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Dance, sweat and fears...

Before I begin, I have to first give credit for this to my friend Alex. She, after hearing our dance instructor say this, made a mental note to write a blog entry about it, so I borrowed her mental note, because I wanted to share all of this with everyone at home too!

So, we’re in the middle of our African Dance (for semester study abroad students, making it a lot easier for us to just let loose and not worry because it’s new to all of us) class, and we were doing some across the floor combinations. The instructor, for the first couple of lines, would be doing the steps just as he taught them. Oddly enough, though, as he continued going with more lines, he would start improvising and moving in whatever way he felt like moving. Some were disconcerted & confused, as they were relying on him to follow the steps that they weren’t exactly understanding (African Dance – pretty different from anything you do in the States). So, he came over, and said this to us:

I’m in a different mode… Or what is it you say… frequency? Yes, I’m on another frequency.

One of my favorite things about this African Dance class is that we are constantly reminded just to let go. Central to the dance form we are learning is an appreciation of the music, of how the dance is just an extension of the music, and how dance is interactive and fun for an audience. Too many times we, as students, are caught up in the intricacies of footwork, of arm placement, and of distance being traveled. Too much worry breeds an inability to focus on expressing yourself; instead, you’re just trying to become perfect (a la Nina Sawyer in Black Swan). We are all guilty at times of partially driving ourselves mad trying  to nail a step. However, what that statement tells me is that there is something missing in that style of dancing: there’s no fun.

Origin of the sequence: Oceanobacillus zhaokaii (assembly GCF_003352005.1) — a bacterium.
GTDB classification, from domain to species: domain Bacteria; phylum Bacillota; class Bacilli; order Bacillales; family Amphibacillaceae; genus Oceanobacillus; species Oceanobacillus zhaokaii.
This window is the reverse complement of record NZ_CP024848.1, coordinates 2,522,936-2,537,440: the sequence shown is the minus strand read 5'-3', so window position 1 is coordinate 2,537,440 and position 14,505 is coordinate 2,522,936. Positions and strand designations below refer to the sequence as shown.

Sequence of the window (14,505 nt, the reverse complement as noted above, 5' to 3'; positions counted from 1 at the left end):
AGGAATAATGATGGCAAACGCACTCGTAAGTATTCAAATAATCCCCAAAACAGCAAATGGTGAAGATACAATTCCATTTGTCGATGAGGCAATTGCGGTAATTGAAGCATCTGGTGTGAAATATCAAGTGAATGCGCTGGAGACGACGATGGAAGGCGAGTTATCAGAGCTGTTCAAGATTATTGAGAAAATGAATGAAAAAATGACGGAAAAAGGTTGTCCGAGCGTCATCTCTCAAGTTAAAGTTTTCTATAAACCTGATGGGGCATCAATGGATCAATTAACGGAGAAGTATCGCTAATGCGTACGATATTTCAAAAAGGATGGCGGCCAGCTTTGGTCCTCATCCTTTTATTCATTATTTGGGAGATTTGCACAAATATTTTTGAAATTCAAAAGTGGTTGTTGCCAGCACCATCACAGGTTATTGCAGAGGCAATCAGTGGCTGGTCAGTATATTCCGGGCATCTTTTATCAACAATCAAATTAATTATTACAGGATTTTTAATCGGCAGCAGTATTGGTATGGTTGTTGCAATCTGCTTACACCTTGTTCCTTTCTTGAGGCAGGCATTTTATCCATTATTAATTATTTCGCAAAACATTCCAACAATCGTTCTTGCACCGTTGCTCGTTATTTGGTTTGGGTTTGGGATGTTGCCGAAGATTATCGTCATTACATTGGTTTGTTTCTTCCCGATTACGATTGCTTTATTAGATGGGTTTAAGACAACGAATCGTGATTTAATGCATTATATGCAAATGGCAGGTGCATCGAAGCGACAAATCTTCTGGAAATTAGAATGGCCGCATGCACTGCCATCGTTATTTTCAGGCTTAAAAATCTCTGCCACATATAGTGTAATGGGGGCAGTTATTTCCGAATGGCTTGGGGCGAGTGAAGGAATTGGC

African Dance (whatever that may be – in our lecture we have debated the idea of what is African Dance, but for all intents and purposes here I’m just using African Dance as a generally name for the specific styles we’re learning) is about fun.

That’s why we need to let ourselves go – we need to be able to get out of our own heads and enjoy the dance. Our focus was all in the wrong place, and once that was pointed out, everything changed for me. No longer was I trying to be one of the few who can nail a combination, to show that I was paying attention and caring. I let go yesterday. And while I did end up making some slight mistakes on some of the combinations, I didn’t care.

That’s brand new for me. All I did was have fun, and the feelings, the expression, and the energy began to flow. I think my instructor could sense it, because he was feeding off the energy as well. African Dance is about an exchange of energies, and I finally got to the place where my energy is ready to be exchanged (as strange as that sounds).

Although this lesson mostly applies to African Dance, I think it’s a perfect metaphor for how Cape Town is changing me. I used to be slightly anal retentive, paranoid about doing something wrong, always worried that I was going to be unable to live up to expectations in school, with friends, and in other aspects of my life.

After coming to Cape Town, I’ve learned perhaps the most important lesson I needed to learn: chill. There’s no need to be rushing around everywhere, and no need to be psyching myself out about acing an exam.  While I am here to learn, I’m also here to take advantage of everything Cape Town has to offer me. So while that may mean skipping class every once in a while to go to the beach, or missing out on some hanging out with friends to go volunteer, I’m no longer worried about what I could be doing, or what I should be doing better.

Thank you Cape Town, for finally making me see that I just need to live on the frequency of the music, need to just do what naturally comes to me, need to embrace every opportunity that comes my way. But most importantly, thank you for throwing some black swan into my white swan’d self.


168715_1866092897215_1387800043_32260737_2189714_n Thomas Delay is a student from the George Washington University.


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